With 12 stores and counting, Japanese bookseller Kinokuniya is slowly expanding its footprint in the U.S. The most recently opened locations are in Texas. The first site it picked was in Plano, but the company soon realized it was too small so it found a larger location. The 5,000-sq.-ft. outlet in Carrollton opened in February and an 1,800-sq.-ft. shop in nearby Plano opened in April.

Asked why the company opened two stores in such close proximity to each other, Shige Ono, general manager of Kinokuniya USA, said it was a pragmatic decision. “Toyota moved its headquarters from Torrance, Calif., to Plano last year, so we saw an opportunity to cater to the thousands of Japanese engineers, executives, and members of their families who will be moving there.”

Kinokuniya is headquartered in Tokyo and has 100 stores worldwide, including locations across Asia, in the U.S., and in Dubai. Its first American store opened in San Francisco in 1969, and today its American head office is in New York City, at the chain’s branch near Bryant Park, which, at 26,000 sq. ft., is its largest location in the U.S. Other locations in the U.S. include five stores in California and one each in Chicago, New Jersey, Portland, and Seattle, as well as five stationery stores under the brand name Mitsuwa.

“We are expanding slowly and deliberately,” Ono said. “Just one or two stores per year. Last year was phenomenal, as we saw double-digit percentage increases at our stores. This year’s increases are more modest, ranging from about 5%-8%, depending on the store, but we are still very happy with the continuous growth. Adding new stores helped further increase the total sales for the company.”

The product mix at Kinokuniya stores encompasses a wide range of books—of which 30% are in Japanese—and sidelines, including manga, anime-related toys, games, and other media. “Our line of Japanese manga and anime is unsurpassed in North America,” Ono said. “A big part of the appeal for customers is that we have things you cannot buy anywhere else. We have a special relationship with [publisher] Kadokawa, and they work exclusively with us on many items. Manga is definitely the strongest category, but fashion and design is also very popular. Another strong category is literature; what makes us unique is that we specialize in literary works from around the world, especially Japanese and Asian authors.”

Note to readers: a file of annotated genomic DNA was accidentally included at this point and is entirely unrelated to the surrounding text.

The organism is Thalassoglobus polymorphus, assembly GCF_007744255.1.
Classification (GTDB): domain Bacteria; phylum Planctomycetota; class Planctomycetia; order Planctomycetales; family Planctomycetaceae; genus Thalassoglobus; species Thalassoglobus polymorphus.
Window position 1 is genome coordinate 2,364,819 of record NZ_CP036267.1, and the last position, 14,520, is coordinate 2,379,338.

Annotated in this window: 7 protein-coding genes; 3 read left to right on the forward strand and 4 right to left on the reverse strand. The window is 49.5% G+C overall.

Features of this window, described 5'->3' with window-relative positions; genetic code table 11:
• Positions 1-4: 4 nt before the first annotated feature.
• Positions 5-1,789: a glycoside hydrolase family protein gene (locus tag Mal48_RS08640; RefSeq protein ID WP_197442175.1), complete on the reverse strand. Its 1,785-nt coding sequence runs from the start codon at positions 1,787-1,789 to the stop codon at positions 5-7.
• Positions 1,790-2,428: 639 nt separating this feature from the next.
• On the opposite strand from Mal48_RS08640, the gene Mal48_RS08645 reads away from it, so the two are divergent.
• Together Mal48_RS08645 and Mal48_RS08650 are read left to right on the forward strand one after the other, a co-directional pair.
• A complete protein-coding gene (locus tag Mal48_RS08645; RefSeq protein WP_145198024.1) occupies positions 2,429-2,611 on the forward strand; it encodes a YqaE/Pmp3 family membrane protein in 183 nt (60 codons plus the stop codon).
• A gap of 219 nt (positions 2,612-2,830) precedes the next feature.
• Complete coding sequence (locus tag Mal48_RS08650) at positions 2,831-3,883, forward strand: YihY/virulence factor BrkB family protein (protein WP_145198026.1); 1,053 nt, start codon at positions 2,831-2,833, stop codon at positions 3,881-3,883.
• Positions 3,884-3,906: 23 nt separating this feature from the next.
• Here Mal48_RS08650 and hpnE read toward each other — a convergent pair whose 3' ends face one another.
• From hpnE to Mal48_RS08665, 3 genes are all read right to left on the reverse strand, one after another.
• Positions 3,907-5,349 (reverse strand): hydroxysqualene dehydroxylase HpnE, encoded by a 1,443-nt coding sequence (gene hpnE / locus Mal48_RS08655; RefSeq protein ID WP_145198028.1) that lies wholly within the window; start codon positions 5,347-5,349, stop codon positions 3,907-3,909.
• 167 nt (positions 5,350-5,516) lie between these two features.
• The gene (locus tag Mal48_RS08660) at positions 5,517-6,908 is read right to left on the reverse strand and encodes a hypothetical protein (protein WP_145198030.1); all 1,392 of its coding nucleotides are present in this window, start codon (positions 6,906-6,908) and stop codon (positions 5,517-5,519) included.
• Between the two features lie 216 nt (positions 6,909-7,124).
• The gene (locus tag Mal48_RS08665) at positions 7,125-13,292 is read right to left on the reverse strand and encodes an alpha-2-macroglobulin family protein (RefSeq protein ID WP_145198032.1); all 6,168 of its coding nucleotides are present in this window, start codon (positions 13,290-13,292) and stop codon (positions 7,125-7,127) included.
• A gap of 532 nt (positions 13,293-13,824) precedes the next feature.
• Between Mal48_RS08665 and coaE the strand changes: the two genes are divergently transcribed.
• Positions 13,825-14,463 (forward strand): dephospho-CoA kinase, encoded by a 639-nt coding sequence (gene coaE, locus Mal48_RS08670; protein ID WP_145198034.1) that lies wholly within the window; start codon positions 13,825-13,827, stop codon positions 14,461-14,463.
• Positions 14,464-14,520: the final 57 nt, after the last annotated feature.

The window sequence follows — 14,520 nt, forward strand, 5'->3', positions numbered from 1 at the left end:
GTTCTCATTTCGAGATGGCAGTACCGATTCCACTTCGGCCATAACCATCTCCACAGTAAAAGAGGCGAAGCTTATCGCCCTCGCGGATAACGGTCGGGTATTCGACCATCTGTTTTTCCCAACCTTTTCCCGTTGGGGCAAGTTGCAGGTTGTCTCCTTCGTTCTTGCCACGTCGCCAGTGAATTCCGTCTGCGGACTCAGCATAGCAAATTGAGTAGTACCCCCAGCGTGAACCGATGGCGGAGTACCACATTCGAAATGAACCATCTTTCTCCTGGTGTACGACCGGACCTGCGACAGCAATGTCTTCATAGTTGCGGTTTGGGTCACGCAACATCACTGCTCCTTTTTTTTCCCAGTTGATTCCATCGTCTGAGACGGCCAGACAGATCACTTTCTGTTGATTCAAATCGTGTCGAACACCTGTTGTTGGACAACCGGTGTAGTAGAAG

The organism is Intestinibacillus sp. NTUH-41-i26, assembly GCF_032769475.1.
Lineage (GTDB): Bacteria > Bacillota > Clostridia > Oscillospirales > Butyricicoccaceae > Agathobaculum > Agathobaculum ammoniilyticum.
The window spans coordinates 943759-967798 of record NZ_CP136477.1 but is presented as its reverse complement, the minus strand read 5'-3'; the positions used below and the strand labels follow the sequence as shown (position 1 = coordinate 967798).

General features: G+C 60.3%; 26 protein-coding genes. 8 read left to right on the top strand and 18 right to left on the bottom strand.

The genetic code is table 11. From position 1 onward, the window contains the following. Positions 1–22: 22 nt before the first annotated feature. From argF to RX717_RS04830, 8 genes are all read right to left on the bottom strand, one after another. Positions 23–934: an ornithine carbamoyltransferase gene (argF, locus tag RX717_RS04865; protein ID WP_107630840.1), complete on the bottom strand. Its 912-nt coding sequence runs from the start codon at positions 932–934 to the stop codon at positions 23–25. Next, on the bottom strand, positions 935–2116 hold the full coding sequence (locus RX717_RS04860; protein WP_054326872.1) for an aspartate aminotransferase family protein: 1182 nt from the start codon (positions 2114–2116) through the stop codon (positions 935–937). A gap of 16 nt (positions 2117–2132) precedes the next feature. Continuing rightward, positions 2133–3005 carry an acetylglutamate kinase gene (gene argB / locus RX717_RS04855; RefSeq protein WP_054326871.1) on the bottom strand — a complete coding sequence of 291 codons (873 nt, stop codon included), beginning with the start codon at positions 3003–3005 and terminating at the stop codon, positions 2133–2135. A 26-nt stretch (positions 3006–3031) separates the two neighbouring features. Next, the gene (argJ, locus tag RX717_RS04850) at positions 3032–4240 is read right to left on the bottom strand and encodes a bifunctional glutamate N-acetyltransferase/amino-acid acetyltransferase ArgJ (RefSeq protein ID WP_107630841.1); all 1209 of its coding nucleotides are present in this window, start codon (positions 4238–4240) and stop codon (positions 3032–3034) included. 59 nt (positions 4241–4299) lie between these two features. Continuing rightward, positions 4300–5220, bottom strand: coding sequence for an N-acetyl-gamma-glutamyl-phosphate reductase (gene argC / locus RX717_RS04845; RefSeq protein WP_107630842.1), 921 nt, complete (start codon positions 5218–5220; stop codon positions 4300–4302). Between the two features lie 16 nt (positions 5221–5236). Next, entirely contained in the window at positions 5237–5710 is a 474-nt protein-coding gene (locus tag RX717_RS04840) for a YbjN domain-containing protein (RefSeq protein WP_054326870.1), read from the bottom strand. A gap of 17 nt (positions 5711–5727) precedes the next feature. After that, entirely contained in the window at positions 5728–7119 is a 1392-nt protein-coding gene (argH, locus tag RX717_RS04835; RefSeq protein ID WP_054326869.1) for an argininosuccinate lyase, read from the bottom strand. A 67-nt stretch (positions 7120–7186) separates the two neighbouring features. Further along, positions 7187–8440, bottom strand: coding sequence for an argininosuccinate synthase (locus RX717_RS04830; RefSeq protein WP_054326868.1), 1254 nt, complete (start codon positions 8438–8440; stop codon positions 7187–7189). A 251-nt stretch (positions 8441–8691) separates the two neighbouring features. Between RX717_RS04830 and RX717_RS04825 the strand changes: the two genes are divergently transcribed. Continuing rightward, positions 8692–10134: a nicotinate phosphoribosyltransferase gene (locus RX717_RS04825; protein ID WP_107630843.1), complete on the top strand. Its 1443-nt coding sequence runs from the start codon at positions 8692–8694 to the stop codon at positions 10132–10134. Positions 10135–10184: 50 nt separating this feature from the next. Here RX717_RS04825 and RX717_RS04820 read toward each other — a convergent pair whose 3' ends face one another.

Ono stresses that the authentic Japanese products are part of what has helped the company keep a foothold in a very competitive marketplace. Still, the retailer is a bookseller first, with nonbook items representing 20%–40% of stock, depending on location.

The stores, said Ono, serve as “ambassadors” for Japanese culture to American shoppers. The demographic of customers shopping at the stores has changed over time. “My impression is that, 20 years ago, more than half of our customers came from Japanese backgrounds,” Ono said. “Today, that number is probably down to about 20% or less.”

As such, Kinokuniya is becoming more active in its stores’ communities. The two bookstores in Texas recently participated in Texas Independent Bookstore Day, the New York store routinely holds author events and book signings in conjunction with Bryant Park, and several of the California stores hold children story-time readings and offer classes in Japanese subjects, such as origami paper folding.

The stores are in no way standardized. “Our goal is to give each store the appeal of an independent bookstore, rather than the cold feel of a massive corporation,” Ono said. “Our slogan is ‘read books, meet people,’ and tailoring our stores to the surrounding communities is a key part of making that slogan a reality. If you compare our stores in Texas, New York, Tokyo, and Singapore, you will be surprised at how much they differ. But they, as a whole, form the Kinokuniya brand, of which we are very proud. We strive to make Kinokuniya not just a place to buy books, but a place where people come together and enjoy the experience.”